If preliminary rumblings from the National Commission on Fiscal Responsibility and Reform's upcoming report are accurate, I'm afraid the conservative agenda -- though overwhelmingly victorious in last week's elections -- might be against the ropes again, especially with GOP congressmen praising the report.
Our astronomical deficits are the result not of low taxes, but of profligate spending. So why do we accept the premise that the starting point for deficit and debt reduction discussions must be various tax hikes, tolerating unacceptably high levels of spending, and seeming to take off the table the eradication of programs the government was never intended or constitutionally authorized to establish in the first place?
The deficit commission appears to have adopted the flawed notion that taxes and revenues are a zero-sum game -- that tax increases produce higher revenues, when more often the opposite is true. For example, does anyone doubt that the commission's proposal to eliminate the mortgage interest deduction would detrimentally impact the housing (and possibly financial) market?
Equally important, how can this commission be taken seriously if it sanctions Obamacare, which not only is wildly unpopular with the American people but also greatly burdens the federal fiscal equation?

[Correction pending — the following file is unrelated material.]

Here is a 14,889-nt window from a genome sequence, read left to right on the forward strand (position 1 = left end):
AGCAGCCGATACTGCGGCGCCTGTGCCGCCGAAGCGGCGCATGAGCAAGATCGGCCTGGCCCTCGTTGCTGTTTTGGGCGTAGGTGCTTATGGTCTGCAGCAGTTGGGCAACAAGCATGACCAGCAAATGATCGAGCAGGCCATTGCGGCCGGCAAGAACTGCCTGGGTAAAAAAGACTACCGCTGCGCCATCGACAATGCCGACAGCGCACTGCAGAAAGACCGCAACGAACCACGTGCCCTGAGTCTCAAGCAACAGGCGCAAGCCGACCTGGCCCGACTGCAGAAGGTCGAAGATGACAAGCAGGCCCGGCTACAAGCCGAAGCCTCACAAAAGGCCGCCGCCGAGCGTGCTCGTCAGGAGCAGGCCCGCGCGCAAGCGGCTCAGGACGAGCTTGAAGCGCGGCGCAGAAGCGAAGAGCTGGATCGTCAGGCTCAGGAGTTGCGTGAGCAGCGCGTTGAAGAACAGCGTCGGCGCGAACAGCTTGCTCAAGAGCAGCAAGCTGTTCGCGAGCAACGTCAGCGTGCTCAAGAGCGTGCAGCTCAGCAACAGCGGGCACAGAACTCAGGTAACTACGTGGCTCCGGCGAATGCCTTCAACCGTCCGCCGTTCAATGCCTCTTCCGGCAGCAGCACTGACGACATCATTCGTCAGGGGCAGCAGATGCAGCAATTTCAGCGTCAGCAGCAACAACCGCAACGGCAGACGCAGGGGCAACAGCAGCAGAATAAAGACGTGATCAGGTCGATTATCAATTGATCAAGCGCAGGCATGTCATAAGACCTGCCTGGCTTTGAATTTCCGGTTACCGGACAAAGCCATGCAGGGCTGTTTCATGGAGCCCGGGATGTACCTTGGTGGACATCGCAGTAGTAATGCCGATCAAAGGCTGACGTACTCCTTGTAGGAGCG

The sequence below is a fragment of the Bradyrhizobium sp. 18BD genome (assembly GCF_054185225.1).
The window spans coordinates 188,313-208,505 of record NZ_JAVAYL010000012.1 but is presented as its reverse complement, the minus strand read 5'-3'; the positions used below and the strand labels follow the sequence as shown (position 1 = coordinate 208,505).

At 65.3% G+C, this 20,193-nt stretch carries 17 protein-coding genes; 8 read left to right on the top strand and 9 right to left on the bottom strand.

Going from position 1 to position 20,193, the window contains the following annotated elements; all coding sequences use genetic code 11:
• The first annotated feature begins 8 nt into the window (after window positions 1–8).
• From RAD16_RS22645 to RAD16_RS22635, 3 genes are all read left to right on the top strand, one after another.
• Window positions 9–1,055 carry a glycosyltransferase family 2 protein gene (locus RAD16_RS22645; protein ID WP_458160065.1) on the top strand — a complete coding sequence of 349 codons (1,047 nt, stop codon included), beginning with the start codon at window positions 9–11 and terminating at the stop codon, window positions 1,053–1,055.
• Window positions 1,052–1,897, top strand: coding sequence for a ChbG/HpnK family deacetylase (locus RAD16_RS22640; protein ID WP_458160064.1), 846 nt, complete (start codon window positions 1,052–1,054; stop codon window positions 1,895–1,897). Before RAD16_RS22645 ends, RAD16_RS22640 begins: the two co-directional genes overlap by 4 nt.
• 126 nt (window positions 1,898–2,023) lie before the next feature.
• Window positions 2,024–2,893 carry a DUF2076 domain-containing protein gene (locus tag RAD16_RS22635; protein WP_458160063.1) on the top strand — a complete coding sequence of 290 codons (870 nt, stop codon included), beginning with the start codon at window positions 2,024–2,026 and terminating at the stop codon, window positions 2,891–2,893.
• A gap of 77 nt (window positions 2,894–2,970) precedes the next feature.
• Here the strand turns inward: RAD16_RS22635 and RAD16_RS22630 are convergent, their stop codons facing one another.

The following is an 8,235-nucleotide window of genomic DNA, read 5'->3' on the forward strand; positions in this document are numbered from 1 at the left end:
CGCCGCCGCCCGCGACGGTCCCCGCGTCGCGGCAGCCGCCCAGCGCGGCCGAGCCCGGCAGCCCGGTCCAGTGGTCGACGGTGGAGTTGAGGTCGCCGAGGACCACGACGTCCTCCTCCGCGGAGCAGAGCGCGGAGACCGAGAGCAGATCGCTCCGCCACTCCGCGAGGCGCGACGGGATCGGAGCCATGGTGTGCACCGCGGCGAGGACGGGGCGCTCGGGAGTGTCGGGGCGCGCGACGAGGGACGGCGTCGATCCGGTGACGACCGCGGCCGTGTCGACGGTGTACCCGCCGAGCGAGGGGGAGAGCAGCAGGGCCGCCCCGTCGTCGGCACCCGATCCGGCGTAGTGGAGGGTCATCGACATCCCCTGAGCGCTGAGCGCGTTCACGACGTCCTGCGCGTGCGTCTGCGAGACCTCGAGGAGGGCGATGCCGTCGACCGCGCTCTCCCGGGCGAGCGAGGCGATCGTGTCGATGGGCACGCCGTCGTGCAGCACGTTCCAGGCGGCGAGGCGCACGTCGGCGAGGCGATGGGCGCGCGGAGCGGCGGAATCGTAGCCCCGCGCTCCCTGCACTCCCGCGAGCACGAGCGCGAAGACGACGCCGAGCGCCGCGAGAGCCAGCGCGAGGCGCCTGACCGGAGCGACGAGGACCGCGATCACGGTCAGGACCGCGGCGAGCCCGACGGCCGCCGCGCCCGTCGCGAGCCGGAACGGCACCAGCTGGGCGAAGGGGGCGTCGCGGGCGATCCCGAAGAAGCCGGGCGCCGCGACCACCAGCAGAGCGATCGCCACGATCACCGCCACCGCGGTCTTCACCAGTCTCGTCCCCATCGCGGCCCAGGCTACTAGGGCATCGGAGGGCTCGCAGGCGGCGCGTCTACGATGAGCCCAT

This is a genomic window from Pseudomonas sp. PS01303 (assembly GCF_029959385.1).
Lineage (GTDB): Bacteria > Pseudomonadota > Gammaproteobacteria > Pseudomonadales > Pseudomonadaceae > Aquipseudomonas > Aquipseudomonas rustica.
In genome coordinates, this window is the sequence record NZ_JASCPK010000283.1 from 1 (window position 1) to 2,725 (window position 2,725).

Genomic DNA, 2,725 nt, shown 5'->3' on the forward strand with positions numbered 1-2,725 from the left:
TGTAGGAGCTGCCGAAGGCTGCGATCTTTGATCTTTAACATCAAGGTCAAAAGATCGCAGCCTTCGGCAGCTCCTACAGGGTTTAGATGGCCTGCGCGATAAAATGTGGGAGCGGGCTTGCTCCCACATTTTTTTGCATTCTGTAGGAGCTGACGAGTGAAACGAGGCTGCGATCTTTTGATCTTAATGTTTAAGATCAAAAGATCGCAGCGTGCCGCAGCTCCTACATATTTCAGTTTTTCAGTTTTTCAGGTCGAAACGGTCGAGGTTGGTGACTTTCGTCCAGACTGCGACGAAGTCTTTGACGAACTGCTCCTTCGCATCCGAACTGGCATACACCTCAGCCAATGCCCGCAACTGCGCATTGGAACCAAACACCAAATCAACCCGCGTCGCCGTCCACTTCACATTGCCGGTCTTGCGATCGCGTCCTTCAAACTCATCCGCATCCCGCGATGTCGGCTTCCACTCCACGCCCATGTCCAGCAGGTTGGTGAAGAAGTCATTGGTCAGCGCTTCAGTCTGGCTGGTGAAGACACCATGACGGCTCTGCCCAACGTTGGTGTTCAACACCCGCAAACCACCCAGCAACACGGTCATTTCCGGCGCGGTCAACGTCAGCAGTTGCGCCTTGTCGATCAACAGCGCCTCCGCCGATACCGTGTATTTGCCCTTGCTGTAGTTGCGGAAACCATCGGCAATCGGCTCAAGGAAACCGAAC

Many are praising the commission's "boldness" in proposing to reduce the growth of the federal deficit by $3.8 trillion by 2020 from its projected growth of $7.7 trillion. That's like an alcoholic promising to cut down his liquor consumption from two bottles of bourbon a day to one. Obama, who initiated (and stacked) this commission as an Alinskyite strategy to turn the tables on Republicans on the spending issue, must be laughing all the way to the statist bank.
Do you realize that just three years ago -- 2007 -- our federal budget deficit was just $161 billion? So why are we congratulating ourselves as prudent stewards of our grandchildren's money for planning half-trillion-dollar deficits as far as the eye can see? Besides, no one can honestly believe these reduction projections are realistic. One thing you can bank on is that government-spending projections are always understated.
Without doubt, there will be the inevitable upward pressure on deficits and debt from the increased interest on the debt as a result of Obama's reckless spending orgy. But that's hardly the only explanation for the nearly exponential increases in the projected growth of the deficit.
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